Every employer should develop an attendance policy which can be easily referenced by its employees (usually in an employee handbook). The best tip for creating an effective attendance policy is to be crystal clear in what is expected from employees. Employees should be made aware how much vacation, sick time and personal days they are entitled to, when they can use such days, and how such days are earned/accrued.
Likewise, an attendance policy should state the consequences that follow unscheduled absences and how such absences negatively impact the company. The attendance policy should then be enforced consistently throughout the Company.
Providing employees with incentives or rewards to come to work regularly can be as simple and cost-effective as providing employees with a clean, friendly, positive work environment. The more an employee enjoys coming to work, the less inclined he or she is will be to miss work for non- health-related reasons.
Incentives/rewards can also include:
Promote Employee Health
There are many steps employers can take toward promoting employee health and preventing illness and disease. Employers can provide employees with flu shots, screenings for high blood pressure, diabetes and cholesterol, and health seminars.
Employers should encourage frequent hand washing and good employee hygiene. Restrooms should be clean and well-stocked with soap. It is also a good idea to supply employees with hand sanitizers, as this will help reduce the spread of diseases such as the flu and staph infections.
Depending upon the worksite, employers can also provide employees with health-conscious cafeteria food, healthier snacks in vending machines and gym membership discounts. Fostering a healthy and fit lifestyle will help reduce the number of sick days taken by employees.
Be Familiar with Applicable Federal and State Law
It is critical that employers be aware of the interplay between employee absenteeism, federal and state law.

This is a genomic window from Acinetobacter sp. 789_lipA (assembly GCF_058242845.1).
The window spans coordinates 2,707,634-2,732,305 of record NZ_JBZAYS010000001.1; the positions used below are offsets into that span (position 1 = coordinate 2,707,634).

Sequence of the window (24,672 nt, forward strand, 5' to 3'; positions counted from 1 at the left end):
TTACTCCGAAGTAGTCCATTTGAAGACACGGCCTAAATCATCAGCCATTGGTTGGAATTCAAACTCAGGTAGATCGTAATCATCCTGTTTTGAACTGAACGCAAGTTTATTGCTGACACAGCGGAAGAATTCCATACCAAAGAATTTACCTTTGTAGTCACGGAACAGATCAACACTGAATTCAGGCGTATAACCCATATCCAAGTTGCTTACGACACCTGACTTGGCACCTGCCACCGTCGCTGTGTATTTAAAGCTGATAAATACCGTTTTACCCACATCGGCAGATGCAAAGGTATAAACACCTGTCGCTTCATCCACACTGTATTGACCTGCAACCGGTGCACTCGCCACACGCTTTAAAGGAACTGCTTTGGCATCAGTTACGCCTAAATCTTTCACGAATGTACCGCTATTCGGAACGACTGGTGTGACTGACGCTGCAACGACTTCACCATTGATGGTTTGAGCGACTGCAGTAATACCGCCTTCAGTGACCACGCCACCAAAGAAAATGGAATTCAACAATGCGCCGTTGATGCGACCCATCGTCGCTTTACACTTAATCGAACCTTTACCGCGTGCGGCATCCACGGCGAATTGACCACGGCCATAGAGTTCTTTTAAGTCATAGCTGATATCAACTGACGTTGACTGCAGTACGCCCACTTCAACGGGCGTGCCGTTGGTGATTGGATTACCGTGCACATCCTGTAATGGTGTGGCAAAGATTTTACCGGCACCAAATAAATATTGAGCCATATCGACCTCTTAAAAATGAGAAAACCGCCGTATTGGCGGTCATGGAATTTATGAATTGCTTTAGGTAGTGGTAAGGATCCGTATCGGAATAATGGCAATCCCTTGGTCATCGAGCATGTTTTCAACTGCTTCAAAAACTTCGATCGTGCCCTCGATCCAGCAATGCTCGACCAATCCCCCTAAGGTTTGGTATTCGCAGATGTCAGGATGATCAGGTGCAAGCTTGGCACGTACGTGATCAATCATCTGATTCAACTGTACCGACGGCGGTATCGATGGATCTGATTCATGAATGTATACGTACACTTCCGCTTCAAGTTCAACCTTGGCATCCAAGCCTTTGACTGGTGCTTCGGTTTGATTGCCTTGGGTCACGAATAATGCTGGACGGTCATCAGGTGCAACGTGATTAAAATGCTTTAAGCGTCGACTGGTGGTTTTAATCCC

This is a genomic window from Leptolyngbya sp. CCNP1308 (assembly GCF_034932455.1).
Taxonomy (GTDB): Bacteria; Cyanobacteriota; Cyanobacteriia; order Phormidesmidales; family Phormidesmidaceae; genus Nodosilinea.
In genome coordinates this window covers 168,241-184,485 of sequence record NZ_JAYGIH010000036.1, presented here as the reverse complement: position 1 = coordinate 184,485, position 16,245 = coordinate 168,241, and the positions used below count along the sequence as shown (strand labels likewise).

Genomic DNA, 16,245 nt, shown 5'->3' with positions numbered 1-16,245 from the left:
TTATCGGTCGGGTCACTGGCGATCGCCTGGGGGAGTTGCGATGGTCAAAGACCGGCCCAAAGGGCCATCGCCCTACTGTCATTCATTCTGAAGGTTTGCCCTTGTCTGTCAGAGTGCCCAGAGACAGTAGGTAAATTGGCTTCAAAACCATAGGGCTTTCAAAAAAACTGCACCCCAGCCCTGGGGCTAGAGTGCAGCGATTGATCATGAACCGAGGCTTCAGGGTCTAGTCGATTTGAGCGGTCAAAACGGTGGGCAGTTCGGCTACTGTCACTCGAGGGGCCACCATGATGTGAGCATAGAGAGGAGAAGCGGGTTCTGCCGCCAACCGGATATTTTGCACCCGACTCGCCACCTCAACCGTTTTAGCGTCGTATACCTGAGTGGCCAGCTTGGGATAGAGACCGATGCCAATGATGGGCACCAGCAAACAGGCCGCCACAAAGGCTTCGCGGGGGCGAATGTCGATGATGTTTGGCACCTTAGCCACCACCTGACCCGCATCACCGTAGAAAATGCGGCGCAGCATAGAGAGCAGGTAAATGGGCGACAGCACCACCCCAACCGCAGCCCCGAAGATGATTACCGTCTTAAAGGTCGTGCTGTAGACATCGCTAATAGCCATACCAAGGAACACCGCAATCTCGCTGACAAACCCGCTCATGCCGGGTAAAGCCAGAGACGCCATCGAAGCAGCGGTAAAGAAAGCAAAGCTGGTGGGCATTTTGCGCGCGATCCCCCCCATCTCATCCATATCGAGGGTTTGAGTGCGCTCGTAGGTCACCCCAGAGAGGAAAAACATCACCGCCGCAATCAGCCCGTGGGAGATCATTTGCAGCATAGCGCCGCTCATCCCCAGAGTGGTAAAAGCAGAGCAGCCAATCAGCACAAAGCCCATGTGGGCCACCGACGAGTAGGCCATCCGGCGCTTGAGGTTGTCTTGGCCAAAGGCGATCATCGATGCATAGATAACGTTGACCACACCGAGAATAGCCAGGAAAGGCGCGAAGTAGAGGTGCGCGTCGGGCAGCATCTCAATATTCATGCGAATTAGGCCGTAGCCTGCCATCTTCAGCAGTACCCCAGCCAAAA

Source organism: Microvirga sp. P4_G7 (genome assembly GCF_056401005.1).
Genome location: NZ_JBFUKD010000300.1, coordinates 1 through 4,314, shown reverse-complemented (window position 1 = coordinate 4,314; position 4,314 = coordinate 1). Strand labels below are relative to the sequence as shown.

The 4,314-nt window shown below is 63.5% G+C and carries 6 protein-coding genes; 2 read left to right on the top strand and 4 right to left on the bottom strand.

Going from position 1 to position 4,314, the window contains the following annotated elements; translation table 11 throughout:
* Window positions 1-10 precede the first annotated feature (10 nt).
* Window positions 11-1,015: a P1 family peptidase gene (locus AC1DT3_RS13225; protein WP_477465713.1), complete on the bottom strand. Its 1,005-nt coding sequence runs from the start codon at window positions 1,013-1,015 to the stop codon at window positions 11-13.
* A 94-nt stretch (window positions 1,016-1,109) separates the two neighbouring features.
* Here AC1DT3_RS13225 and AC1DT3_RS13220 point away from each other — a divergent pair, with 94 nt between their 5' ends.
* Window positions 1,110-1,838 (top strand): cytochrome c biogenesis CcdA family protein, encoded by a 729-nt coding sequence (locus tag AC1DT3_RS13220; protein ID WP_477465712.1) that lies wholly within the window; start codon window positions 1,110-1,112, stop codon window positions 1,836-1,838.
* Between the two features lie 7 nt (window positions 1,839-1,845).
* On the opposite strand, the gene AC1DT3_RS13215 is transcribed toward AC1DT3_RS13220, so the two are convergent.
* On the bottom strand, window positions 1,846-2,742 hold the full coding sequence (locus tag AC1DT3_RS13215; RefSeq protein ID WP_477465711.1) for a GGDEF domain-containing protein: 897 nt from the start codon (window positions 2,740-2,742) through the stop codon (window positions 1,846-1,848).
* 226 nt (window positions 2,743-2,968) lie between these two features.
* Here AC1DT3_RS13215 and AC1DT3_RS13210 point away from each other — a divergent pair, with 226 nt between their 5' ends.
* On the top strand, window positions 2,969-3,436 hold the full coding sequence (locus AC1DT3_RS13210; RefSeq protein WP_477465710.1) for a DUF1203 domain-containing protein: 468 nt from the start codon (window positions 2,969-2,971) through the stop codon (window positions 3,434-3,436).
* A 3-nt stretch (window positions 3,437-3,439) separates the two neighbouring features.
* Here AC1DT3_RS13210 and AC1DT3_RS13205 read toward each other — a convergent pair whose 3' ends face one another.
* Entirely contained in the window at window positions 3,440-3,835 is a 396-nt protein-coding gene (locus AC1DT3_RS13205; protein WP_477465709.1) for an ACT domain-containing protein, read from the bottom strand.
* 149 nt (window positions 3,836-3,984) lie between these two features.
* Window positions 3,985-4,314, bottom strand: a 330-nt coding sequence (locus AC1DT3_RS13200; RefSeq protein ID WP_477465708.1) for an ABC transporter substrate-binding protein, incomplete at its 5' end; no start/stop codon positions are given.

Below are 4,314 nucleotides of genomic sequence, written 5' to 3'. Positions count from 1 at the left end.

The main federal laws that affect how employers deal with employees with attendance issues are the Americans with Disabilities Act of 1990 (“ADA”), and the Family and Medical Leave Act (“FMLA”).
Title I of the ADA applies to employers with 15 or more employees and prohibits discrimination in employment against disabled employees and job applicants. Employers are required to provide disabled employees “reasonable accommodations” unless doing so would impose an “undue hardship” on the employer. While “reasonable accommodations” can include reducing or altering a disabled employee’s work schedule, an employer might not be required to put up with excessive absenteeism or irregular attendance if doing so would constitute an “undue hardship” under the ADA. Likewise, the ADA does not necessarily require employers to grant additional paid leave (beyond the sick days normally afforded under the employer’s policy) to employees considered “disabled” within the meaning of the law.
The FMLA requires employers with 50 or more employees to provide eligible employees with up to 12 workweeks of unpaid leave in a 12- month period for any FMLA qualifying event (i.e., serious health condition of employee, serious health condition of employee’s spouse/child/parent, birth and care of newborn child of the employee). Employers should not take FMLA leave into account when disciplining an employee for poor attendance because such action could be found discriminatory under the FMLA.
In addition to the federal FMLA, many states (such as California, Connecticut, the District of Columbia, New Jersey and Oregon) have enacted their own family and medical leave laws.
Poor employee attendance is one of the most prevalent issues in the modern workplace. Employers should develop an effective attendance policy, provide incentives/rewards for good attendance, promote employee health and be familiar with applicable state and federal employment laws.